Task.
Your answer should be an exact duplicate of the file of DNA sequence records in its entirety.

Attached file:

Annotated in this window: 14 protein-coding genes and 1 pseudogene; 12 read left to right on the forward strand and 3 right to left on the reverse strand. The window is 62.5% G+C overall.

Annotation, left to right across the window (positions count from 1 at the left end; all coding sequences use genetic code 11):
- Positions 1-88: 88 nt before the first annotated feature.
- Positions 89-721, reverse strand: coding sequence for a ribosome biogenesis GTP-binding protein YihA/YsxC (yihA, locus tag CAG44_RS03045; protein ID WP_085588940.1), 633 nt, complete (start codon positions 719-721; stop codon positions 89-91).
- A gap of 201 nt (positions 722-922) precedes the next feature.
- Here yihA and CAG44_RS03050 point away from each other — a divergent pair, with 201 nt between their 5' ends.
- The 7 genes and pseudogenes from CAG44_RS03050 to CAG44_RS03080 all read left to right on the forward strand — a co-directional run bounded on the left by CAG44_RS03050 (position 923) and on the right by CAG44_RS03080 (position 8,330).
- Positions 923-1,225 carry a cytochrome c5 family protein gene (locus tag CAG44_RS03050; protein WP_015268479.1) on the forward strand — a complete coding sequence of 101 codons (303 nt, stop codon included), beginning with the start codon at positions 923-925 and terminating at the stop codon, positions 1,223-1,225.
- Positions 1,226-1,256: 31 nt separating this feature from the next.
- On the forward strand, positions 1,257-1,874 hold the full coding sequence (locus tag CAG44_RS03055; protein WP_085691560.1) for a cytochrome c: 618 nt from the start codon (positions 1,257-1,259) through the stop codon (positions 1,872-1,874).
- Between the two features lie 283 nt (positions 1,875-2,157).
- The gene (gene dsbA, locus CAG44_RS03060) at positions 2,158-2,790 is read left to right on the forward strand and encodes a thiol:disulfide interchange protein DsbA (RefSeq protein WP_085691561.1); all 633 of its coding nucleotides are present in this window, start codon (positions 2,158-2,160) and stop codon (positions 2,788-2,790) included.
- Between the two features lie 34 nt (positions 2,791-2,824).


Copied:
Annotated in this window: 14 protein-coding genes and 1 pseudogene; 12 read left to right on the forward strand and 3 right to left on the reverse strand. The window is 62.5% G+C overall.

Annotation, left to right across the window (positions count from 1 at the left end; all coding sequences use genetic code 11):
- Positions 1-88: 88 nt before the first annotated feature.
- Positions 89-721, reverse strand: coding sequence for a ribosome biogenesis GTP-binding protein YihA/YsxC (yihA, locus tag CAG44_RS03045; protein ID WP_085588940.1), 633 nt, complete (start codon positions 719-721; stop codon positions 89-91).
- A gap of 201 nt (positions 722-922) precedes the next feature.
- Here yihA and CAG44_RS03050 point away from each other — a divergent pair, with 201 nt between their 5' ends.
- The 7 genes and pseudogenes from CAG44_RS03050 to CAG44_RS03080 all read left to right on the forward strand — a co-directional run bounded on the left by CAG44_RS03050 (position 923) and on the right by CAG44_RS03080 (position 8,330).
- Positions 923-1,225 carry a cytochrome c5 family protein gene (locus tag CAG44_RS03050; protein WP_015268479.1) on the forward strand — a complete coding sequence of 101 codons (303 nt, stop codon included), beginning with the start codon at positions 923-925 and terminating at the stop codon, positions 1,223-1,225.
- Positions 1,226-1,256: 31 nt separating this feature from the next.
- On the forward strand, positions 1,257-1,874 hold the full coding sequence (locus tag CAG44_RS03055; protein WP_085691560.1) for a cytochrome c: 618 nt from the start codon (positions 1,257-1,259) through the stop codon (positions 1,872-1,874).
- Between the two features lie 283 nt (positions 1,875-2,157).
- The gene (gene dsbA, locus CAG44_RS03060) at positions 2,158-2,790 is read left to right on the forward strand and encodes a thiol:disulfide interchange protein DsbA (RefSeq protein WP_085691561.1); all 633 of its coding nucleotides are present in this window, start codon (positions 2,158-2,160) and stop codon (positions 2,788-2,790) included.
- Between the two features lie 34 nt (positions 2,791-2,824).